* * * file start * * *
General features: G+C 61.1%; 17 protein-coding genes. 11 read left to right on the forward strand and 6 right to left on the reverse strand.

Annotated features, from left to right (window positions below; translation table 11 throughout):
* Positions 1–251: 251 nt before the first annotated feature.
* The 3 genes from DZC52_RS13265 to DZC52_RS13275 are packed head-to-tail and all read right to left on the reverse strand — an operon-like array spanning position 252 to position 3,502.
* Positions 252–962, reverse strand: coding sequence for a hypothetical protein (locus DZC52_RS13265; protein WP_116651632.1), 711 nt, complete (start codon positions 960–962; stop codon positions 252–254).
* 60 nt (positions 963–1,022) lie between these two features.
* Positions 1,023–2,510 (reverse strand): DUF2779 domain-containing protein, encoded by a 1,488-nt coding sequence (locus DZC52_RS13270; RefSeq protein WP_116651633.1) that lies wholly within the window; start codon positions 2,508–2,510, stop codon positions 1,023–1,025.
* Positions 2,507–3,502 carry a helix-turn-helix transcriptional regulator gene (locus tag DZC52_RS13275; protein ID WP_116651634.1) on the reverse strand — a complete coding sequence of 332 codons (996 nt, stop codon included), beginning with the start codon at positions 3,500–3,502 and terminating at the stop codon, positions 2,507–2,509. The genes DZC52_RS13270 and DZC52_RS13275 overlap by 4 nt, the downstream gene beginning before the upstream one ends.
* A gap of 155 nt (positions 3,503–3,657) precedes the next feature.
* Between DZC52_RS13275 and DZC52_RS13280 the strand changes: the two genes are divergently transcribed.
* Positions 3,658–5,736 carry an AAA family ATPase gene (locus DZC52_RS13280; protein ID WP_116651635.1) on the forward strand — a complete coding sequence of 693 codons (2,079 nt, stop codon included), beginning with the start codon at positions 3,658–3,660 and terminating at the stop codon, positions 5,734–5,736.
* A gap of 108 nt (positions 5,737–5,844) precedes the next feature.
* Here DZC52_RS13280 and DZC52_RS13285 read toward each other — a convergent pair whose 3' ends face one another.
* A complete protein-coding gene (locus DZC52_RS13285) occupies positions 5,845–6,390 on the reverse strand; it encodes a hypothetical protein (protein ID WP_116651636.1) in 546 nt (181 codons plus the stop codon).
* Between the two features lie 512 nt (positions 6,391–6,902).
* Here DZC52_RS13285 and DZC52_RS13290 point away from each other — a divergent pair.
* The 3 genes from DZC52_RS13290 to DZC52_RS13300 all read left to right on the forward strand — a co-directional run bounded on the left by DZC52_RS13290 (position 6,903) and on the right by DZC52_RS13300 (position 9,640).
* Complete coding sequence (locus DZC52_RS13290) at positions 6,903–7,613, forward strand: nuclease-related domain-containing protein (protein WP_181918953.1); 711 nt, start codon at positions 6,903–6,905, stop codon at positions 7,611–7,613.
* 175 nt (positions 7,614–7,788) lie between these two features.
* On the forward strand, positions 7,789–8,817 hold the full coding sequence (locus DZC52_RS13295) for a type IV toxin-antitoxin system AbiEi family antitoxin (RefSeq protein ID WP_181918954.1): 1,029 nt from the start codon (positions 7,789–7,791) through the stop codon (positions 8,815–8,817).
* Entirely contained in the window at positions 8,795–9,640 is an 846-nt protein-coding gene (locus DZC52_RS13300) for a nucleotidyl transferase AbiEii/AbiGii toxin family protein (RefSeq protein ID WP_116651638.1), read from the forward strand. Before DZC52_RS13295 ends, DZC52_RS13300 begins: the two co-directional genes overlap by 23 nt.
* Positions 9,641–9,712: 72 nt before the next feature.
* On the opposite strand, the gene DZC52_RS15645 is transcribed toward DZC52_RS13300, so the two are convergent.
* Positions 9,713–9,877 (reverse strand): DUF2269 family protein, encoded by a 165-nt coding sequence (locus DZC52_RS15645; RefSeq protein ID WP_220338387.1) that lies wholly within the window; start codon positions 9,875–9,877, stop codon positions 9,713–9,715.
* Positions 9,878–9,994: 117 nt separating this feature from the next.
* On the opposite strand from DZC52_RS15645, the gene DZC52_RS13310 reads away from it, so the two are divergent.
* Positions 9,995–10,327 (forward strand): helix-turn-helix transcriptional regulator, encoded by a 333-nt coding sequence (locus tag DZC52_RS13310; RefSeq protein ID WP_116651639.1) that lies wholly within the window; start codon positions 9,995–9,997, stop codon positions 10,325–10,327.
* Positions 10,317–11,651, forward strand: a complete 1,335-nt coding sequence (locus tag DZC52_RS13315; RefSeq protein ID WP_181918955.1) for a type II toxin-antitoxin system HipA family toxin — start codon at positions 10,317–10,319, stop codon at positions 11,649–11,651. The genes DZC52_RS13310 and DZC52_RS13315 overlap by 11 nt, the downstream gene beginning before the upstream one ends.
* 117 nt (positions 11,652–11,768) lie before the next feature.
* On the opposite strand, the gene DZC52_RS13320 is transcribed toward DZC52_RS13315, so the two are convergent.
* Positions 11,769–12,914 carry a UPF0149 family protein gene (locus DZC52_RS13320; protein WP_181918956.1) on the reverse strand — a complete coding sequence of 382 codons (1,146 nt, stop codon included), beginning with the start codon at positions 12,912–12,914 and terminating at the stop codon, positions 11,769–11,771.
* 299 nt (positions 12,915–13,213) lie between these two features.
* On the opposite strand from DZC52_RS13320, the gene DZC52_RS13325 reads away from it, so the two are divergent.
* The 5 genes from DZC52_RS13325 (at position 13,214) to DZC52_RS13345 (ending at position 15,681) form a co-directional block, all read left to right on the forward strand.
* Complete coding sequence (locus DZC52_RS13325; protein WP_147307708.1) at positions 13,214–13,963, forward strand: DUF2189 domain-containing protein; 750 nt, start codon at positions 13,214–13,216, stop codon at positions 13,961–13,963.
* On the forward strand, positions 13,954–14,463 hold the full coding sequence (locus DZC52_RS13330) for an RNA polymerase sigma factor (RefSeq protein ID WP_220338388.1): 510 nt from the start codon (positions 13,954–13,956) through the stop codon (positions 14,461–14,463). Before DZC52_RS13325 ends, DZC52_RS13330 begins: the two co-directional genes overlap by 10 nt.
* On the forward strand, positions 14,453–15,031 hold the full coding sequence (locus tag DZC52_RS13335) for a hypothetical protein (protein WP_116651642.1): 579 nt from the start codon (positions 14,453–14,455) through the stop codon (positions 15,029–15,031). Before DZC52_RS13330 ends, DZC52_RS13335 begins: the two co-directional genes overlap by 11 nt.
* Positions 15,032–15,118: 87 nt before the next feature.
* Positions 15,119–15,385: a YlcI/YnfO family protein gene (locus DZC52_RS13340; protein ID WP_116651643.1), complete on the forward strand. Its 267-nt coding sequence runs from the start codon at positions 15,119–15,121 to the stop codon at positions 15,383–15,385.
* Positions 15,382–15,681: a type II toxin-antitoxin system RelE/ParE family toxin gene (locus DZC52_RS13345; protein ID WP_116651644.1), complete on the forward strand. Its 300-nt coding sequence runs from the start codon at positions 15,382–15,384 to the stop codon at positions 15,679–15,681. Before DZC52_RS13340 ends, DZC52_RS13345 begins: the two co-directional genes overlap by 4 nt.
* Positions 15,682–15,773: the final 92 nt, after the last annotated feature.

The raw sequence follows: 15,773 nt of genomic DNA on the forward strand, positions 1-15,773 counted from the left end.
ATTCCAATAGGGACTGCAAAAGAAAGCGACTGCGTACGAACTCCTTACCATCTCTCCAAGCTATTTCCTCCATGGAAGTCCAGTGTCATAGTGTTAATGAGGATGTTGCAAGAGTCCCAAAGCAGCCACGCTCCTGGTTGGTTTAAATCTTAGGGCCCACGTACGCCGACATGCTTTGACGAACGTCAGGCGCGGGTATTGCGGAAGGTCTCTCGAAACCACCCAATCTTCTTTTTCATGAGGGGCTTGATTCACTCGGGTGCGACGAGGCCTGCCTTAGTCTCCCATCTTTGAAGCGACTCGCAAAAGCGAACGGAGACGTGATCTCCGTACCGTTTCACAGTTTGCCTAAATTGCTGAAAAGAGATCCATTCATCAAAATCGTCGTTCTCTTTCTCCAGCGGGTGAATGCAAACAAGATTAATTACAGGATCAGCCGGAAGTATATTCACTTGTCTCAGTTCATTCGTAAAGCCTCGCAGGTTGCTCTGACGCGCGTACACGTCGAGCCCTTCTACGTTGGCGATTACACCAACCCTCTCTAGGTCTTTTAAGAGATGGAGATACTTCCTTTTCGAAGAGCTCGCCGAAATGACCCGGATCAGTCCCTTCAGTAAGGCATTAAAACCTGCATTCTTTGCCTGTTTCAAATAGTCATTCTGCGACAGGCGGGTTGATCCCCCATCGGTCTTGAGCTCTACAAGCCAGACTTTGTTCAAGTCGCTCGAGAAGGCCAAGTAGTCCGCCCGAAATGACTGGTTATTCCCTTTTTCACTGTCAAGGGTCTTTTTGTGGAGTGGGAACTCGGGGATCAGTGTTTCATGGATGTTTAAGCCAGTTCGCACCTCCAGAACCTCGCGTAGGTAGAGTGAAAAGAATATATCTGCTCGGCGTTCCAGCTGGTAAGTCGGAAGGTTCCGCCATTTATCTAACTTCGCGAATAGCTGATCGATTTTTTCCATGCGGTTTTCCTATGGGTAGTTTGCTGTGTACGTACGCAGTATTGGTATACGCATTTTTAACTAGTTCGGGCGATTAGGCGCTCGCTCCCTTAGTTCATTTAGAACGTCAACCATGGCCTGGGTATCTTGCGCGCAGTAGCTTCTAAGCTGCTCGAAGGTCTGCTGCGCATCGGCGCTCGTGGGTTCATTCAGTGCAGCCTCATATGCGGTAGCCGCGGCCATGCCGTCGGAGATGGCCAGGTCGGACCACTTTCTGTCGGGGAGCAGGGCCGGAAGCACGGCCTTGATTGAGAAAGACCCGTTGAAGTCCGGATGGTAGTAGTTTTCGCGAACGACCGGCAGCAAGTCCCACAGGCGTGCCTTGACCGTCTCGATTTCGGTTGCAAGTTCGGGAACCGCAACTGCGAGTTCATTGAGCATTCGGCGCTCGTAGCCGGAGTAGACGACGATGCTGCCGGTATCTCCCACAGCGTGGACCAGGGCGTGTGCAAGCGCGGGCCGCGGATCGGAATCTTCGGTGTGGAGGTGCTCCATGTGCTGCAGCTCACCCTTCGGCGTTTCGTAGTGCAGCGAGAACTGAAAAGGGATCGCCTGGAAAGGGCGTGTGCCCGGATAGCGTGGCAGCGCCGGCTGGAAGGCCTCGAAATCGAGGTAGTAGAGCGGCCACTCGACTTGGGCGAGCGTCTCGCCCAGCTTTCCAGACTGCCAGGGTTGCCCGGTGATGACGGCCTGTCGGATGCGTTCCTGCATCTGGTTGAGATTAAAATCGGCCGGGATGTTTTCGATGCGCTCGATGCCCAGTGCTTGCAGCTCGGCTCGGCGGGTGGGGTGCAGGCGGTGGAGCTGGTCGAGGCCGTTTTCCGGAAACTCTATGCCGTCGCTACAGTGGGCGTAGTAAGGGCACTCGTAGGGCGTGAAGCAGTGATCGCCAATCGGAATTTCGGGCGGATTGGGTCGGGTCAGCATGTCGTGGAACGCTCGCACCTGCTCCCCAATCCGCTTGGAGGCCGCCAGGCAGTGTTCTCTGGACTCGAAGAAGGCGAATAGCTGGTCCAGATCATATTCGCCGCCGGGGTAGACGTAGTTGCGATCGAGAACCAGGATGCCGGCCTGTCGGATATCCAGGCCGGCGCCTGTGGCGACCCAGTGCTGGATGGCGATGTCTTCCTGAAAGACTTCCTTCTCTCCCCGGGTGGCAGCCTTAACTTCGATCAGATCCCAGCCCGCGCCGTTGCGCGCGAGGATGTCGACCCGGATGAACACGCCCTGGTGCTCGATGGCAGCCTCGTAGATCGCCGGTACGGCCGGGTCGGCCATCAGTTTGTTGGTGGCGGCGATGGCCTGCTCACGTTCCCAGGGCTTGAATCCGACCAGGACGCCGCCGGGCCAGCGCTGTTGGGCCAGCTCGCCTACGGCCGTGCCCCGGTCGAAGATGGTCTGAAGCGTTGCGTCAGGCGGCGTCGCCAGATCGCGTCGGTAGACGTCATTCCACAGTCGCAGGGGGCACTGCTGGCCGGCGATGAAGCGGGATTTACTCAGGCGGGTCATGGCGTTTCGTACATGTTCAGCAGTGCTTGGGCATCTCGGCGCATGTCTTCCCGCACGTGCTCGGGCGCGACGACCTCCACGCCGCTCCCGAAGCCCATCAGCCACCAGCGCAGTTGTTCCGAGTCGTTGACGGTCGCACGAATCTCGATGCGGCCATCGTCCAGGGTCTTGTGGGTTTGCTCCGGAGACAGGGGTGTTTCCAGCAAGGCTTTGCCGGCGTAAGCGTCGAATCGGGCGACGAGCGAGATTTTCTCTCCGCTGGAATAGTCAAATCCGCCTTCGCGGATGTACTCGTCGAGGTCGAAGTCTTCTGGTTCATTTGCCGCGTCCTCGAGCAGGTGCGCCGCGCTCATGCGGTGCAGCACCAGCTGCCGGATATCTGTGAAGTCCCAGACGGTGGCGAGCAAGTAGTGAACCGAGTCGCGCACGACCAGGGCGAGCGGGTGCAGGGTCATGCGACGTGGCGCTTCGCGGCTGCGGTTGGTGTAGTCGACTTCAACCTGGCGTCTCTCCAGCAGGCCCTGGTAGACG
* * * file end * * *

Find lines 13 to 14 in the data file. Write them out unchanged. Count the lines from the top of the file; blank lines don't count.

* Here DZC52_RS13280 and DZC52_RS13285 read toward each other — a convergent pair whose 3' ends face one another.
* A complete protein-coding gene (locus DZC52_RS13285) occupies positions 5,845–6,390 on the reverse strand; it encodes a hypothetical protein (protein ID WP_116651636.1) in 546 nt (181 codons plus the stop codon).